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Salient. An Organ of Student Opinion at Victoria University, Wellington. Vol. 21, No. 8. 2nd July, 1958

The Low-Down on the I.S.C

The Low-Down on the I.S.C.

In a recent issue of "Salient", Mr. B. C. Shaw admirably summed up the activities of our national student body, NZUSA. Mr. Shaw pointed out that NZUSA is a member of the International Student Conference, the only existing alternative to the Communist-line I.U.S. He correctly explained that the purpose of I.S.C. is to "work out bases of co-operation on a non-political basis as far as possible". However, it would appear that either certain member organisations are trying to convert I.S.C. into an instrument of Western propaganda in exactly the same way as I.U.S. is an organ of Communist propaganda, or alternatively, the I.S.C. must take a pro-American attitude in order to continue to receive the financial support of its present, mostly American backers.

There are a few countries whose students unions are affiliated to both the I.U.S. and the I.S.C. One of them is the Sudan. The Students' Union of the University of Khartoum was represented at the recent I.S.C. meeting in Nigeria by Faisal Abdel Rahman as the official representative of Sudanese students. He subsequently wrote a report on the conference which, probably only because it was highly critical of I.S.C., was published by the I.U.S. News Service and subsequently in the I.U.S. magazine World Student News. Despite the fact that the report was published in a journal of the rival body, it is nevertheless of some interest because its writer comes from a neutral country.

An important activity of I.S.C. is the Research and Information Commission (R.I.C.) which, to quote from the programme of I.S.C. for 1957, "studies on behalf of the Conference complaints of violations of academic freedom and student rights." Mr. Rahman was in the Commission of the I.S.C. which deals with the R.I.C. He writes:

"I was in the Commission on [unclear: the ing] and everybody was bored and sleepy. Then Mr. Bernard Galvin of New Zealand took the floor and told the Commission that he had enough reasons to establish a prima facie case against "Higher Education in Czechoslovakia', that he had information (he did not explain how he got it) about professors jailed and government measures violating academic freedom. It took the commission exactly two minutes to adopt a decision condemning, "a priori", higher education in Czechoslovakia, and ordering R.I.C. to submit a report on that system for the 8th I.S.C., whereas just before the Czechoslovak item, it took all the Latin American delegates in the Commission who felt very strongly about Franco more than two hours to pass the same decision on Franco Spain and its Syndicato Espanol Universitario (S.E.U.). Despite statements made by S.E.U. representative in the Commission condemning his own cause, delegates from countries like Netherlands, Scotland, Canada, Denmark, West Germany and New Zealand found themselves at liberty to oppose the motion recommending the sending of a team.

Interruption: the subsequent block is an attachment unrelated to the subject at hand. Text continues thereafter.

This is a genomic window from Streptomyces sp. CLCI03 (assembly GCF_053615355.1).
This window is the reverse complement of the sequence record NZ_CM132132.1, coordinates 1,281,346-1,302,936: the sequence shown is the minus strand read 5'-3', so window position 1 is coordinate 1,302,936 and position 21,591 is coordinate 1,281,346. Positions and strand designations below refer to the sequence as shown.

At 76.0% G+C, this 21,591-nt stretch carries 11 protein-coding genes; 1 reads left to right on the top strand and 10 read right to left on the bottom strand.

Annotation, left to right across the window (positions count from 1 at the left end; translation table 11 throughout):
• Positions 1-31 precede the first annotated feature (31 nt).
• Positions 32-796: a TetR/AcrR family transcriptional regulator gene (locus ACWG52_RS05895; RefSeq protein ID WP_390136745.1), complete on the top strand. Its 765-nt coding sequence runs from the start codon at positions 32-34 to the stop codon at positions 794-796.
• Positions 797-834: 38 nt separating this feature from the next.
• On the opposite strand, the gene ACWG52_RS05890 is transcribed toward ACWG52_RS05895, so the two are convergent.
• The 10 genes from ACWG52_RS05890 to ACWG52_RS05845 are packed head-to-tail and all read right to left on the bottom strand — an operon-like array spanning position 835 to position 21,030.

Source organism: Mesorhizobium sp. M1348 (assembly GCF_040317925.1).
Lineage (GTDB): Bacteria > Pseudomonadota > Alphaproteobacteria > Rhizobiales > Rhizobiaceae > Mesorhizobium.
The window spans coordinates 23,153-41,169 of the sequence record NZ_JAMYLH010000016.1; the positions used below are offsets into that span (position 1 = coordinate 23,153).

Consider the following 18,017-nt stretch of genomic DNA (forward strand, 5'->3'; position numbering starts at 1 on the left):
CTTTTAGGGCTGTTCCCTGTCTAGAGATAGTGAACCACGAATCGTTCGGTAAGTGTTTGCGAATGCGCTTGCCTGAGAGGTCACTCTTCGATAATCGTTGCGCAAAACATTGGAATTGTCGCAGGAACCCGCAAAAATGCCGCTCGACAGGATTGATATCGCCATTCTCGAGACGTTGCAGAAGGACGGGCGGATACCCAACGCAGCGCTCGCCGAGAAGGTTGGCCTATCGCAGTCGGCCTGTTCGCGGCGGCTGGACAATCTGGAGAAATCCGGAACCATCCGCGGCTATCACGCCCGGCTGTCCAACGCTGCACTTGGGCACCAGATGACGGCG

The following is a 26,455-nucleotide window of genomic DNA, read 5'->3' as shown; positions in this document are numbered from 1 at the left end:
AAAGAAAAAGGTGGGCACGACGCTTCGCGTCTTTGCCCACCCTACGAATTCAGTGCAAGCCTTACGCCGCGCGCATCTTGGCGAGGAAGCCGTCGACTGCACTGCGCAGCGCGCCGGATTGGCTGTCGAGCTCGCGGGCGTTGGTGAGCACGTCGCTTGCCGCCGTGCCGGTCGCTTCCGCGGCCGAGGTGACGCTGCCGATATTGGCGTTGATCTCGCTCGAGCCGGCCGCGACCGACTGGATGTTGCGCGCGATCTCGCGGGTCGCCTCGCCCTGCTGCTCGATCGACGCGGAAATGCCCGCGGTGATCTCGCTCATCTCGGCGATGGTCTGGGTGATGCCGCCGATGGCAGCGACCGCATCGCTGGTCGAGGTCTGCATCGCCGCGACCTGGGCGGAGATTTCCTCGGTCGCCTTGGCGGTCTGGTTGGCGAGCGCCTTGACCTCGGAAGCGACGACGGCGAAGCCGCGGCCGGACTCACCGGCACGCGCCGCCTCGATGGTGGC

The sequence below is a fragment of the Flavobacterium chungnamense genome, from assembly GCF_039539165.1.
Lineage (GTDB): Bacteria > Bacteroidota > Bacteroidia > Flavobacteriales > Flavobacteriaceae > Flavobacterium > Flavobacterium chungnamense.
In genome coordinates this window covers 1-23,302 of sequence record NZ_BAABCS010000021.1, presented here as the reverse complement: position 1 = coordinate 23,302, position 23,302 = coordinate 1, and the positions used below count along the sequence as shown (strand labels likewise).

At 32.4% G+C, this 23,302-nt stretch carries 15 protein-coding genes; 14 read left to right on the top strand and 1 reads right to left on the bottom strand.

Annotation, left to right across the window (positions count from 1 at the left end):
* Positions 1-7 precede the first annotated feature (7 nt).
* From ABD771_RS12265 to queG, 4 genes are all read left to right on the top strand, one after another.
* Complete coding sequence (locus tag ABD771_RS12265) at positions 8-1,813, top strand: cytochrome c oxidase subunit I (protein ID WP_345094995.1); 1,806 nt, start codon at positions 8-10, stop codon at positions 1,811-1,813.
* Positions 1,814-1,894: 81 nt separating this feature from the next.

"Later in the plenary session Mr. Bernard Galvin of New Zealand was persuaded to withdraw his successful motion in the R.I.C. Commission—in view of the fact that the I.S.C. was sending an international delegation to countries including Czechoslovakia!"

These allegations are particularly serious. It is disappointing to find a New Zealand delegate acting in this way. What does Mr. Galvin know about Czechoslovakia- What does he know about Spain?

Another important point about I.S.C. is its finance. The organisation derives most of its finance from the Foundation of Youth and Student Affairs, New York. This Foundation is backed by certain wealthy Americans, one of whom is Mr. Neil McElroy, now United States Secretary of Defence. The fact that I.S.C. obtains its funds from such an organisation must, as Mr. Rahman points out, throw doubts on the Conference. Mr. Rahman adds "The question remains if the I.S.C. adopted a policy of co-operation and anti-cold war would these supplies (funds) continue?" He is of the opinion that they would not. Whether or not his view is correct it is clear that at least one neutralist has become suspicious of I.S.C. because of its financiers. Surely, if we, the students of the world, really want an international organisation that is clearly ours and ours alone we must be prepared to pay for it.

Do we really want an international student body? It might perhaps be suggested that the international student world is beset with the same great differences as there are in the world as a whole and that while these differences remain an international student body car achieve little. However, the writer is convinced that an international student organisation financed by students and only by students, and free from all political bias, could do much to produce better understanding among members of the younger generation who will inevitably be the leaders of their countries in the future. Certainly, the "monolithically partisan" I.U.S. is not the answer nor is the I.S.C. in its present form.

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